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From textiles to teaching: Leiden’s role in colonialism and slavery

Using enslaved people as servants, becoming an administrator in the Dutch West India Company or making uniforms for the colonial army. In their own way, many people from Leiden played a role in colonialism and slavery. Historians are conducting preliminary research and finding striking examples.

‘We find an interesting trail in the archives that deserves further research almost every day’, says historian Sjoerd Ramackers looking back on the first months of the year-long preliminary investigation. His research is at the point where city and university meet. Historian Emma Sow is principally researching the role of the city of Leiden. Professor Ariadne Schmidt is one of the two research leaders, see below.

The preliminary research began at the end of 2023. Alongside the researchers above, the team includes historian Ligia Giay, who is researching the university’s role, and research leader Alicia Schrikker. Read more about their approach in The university has many roots in the colonial past. How deep and wide were they? An expert group is advising the team.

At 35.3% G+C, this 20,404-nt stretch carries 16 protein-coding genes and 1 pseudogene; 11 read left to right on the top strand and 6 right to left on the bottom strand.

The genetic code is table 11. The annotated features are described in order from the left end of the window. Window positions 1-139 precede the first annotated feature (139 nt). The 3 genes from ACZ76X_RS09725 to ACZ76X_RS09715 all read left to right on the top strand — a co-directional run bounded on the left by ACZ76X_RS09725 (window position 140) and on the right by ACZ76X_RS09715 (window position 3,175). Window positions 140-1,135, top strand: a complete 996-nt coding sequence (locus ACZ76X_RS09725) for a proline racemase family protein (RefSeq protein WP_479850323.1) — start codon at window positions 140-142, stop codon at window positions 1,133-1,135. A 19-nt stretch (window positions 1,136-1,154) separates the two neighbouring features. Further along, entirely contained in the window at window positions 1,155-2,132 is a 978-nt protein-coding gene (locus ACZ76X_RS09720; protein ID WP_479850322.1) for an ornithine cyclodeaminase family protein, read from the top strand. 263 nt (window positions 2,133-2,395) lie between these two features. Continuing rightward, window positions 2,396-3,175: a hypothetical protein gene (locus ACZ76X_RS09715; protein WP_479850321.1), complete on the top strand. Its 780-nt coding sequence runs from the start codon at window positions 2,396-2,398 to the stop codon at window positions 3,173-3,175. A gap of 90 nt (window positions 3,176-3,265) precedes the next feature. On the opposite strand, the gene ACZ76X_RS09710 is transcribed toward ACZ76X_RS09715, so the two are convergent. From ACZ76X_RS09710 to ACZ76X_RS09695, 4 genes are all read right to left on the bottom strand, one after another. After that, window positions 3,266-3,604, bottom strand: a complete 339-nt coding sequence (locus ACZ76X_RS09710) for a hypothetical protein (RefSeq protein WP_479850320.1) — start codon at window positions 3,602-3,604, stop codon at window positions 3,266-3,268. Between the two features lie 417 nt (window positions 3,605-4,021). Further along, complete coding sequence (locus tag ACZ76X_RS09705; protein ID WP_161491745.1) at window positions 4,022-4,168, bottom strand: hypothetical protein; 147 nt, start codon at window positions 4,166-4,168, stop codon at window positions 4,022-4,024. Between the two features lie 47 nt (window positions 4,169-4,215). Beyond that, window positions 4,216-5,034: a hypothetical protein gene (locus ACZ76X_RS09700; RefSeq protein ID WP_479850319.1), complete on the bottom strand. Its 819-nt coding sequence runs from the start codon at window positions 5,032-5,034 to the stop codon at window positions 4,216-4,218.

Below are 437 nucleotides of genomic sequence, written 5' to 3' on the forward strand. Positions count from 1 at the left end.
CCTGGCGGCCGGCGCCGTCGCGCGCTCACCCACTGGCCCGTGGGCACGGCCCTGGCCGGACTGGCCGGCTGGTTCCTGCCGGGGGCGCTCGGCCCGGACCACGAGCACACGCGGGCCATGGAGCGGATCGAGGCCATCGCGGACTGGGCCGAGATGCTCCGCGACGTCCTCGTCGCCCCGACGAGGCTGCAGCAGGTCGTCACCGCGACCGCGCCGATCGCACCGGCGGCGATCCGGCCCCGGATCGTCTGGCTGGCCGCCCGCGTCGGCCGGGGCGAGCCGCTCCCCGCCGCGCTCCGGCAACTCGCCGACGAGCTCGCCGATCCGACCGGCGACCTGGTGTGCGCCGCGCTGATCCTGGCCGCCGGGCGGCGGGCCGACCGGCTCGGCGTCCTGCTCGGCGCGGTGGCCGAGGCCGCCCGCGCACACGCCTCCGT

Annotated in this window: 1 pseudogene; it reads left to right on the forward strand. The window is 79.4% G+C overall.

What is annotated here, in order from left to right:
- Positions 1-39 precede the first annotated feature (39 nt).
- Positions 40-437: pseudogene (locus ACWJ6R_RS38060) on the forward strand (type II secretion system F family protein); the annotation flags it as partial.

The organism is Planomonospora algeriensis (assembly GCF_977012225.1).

Trail in the batism records

In the baptism records of Leiden’s Vrouwekerk church, Ramackers recently researched the story of an enslaved woman from Suriname who was a servant in Leiden. Her birth name is not known. The baptismal records consistently refer to her as ‘La Négresse’. The records show that she was not allowed to be publicly baptised in the church. At her baptism in 1768, she was given the name Susanna van Cormantin. Her surname referred to the part of present-day Ghana where the Dutch West India Company (WIC) owned a fort where enslaved people were traded. Ramackers also found Susanna van Cormantin’s will in the city archives. This states that she would leave her modest possessions to her Leiden mistress and had one last wish: that her sister Hester, who was still forced to work on a Surinamese plantation, be freed. ‘We don’t know if that happened’, he says.

Emma Sow

City and university